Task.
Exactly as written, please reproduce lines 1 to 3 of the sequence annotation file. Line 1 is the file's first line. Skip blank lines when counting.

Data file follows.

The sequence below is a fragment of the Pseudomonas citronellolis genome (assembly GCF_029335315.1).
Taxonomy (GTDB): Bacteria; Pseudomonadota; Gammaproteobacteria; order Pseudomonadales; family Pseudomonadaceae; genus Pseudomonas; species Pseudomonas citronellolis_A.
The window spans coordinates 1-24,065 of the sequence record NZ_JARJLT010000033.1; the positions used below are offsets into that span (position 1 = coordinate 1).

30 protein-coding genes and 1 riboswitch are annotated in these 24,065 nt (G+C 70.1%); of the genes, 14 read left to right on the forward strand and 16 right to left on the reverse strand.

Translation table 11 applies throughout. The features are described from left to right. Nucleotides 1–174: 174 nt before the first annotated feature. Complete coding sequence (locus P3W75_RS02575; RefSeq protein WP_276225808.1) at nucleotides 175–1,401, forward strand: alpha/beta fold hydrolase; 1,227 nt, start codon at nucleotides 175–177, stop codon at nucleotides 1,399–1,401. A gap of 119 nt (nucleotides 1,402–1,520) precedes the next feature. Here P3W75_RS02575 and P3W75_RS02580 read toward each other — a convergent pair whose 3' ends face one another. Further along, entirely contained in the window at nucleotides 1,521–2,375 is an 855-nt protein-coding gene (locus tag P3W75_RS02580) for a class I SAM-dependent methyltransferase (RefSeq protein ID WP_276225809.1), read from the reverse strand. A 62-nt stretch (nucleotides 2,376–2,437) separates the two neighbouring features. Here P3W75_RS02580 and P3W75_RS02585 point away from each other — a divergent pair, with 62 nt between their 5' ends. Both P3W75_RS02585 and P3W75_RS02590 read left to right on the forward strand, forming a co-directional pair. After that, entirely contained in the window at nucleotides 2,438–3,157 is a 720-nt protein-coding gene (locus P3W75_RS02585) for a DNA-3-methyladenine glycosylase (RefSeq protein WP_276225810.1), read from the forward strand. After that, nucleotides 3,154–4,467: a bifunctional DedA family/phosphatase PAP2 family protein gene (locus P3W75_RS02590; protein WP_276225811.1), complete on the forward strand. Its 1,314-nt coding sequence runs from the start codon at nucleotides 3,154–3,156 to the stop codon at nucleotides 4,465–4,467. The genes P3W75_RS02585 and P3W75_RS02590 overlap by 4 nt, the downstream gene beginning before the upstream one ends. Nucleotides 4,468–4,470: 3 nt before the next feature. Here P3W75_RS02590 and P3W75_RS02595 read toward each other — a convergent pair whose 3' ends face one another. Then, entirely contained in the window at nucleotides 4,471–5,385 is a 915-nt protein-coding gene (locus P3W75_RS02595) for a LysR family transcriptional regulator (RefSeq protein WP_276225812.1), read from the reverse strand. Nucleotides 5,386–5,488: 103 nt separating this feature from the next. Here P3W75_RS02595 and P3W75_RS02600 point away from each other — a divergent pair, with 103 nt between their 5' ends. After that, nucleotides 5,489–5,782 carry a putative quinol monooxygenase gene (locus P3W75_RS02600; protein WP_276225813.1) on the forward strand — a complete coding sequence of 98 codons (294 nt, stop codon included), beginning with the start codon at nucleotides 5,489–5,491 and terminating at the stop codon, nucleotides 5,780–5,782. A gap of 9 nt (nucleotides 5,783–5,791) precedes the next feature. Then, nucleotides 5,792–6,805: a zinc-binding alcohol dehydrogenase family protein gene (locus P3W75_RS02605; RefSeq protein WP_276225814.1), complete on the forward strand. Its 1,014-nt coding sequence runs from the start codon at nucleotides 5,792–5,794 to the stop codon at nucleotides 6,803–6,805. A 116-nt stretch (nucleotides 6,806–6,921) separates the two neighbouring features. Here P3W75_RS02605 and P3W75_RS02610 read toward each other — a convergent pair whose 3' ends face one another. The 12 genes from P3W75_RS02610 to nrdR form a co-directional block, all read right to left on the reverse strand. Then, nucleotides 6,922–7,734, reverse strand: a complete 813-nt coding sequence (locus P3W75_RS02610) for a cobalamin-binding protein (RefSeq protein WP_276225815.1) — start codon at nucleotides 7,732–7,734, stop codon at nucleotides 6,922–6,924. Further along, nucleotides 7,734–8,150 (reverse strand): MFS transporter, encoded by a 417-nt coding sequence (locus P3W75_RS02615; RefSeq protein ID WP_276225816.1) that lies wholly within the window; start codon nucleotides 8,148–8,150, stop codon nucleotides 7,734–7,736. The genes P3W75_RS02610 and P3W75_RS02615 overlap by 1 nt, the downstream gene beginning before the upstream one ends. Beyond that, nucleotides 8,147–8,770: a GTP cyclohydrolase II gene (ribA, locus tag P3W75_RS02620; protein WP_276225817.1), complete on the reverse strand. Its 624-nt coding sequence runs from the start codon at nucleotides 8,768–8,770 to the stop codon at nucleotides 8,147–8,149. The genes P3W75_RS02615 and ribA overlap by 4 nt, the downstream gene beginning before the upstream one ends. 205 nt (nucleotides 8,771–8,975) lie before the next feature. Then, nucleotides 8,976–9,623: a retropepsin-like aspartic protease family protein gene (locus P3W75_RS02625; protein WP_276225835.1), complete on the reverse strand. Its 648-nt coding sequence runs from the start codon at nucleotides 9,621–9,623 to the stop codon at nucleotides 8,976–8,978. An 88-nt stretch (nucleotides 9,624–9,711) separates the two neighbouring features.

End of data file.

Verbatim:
The sequence below is a fragment of the Pseudomonas citronellolis genome (assembly GCF_029335315.1).
Taxonomy (GTDB): Bacteria; Pseudomonadota; Gammaproteobacteria; order Pseudomonadales; family Pseudomonadaceae; genus Pseudomonas; species Pseudomonas citronellolis_A.
The window spans coordinates 1-24,065 of the sequence record NZ_JARJLT010000033.1; the positions used below are offsets into that span (position 1 = coordinate 1).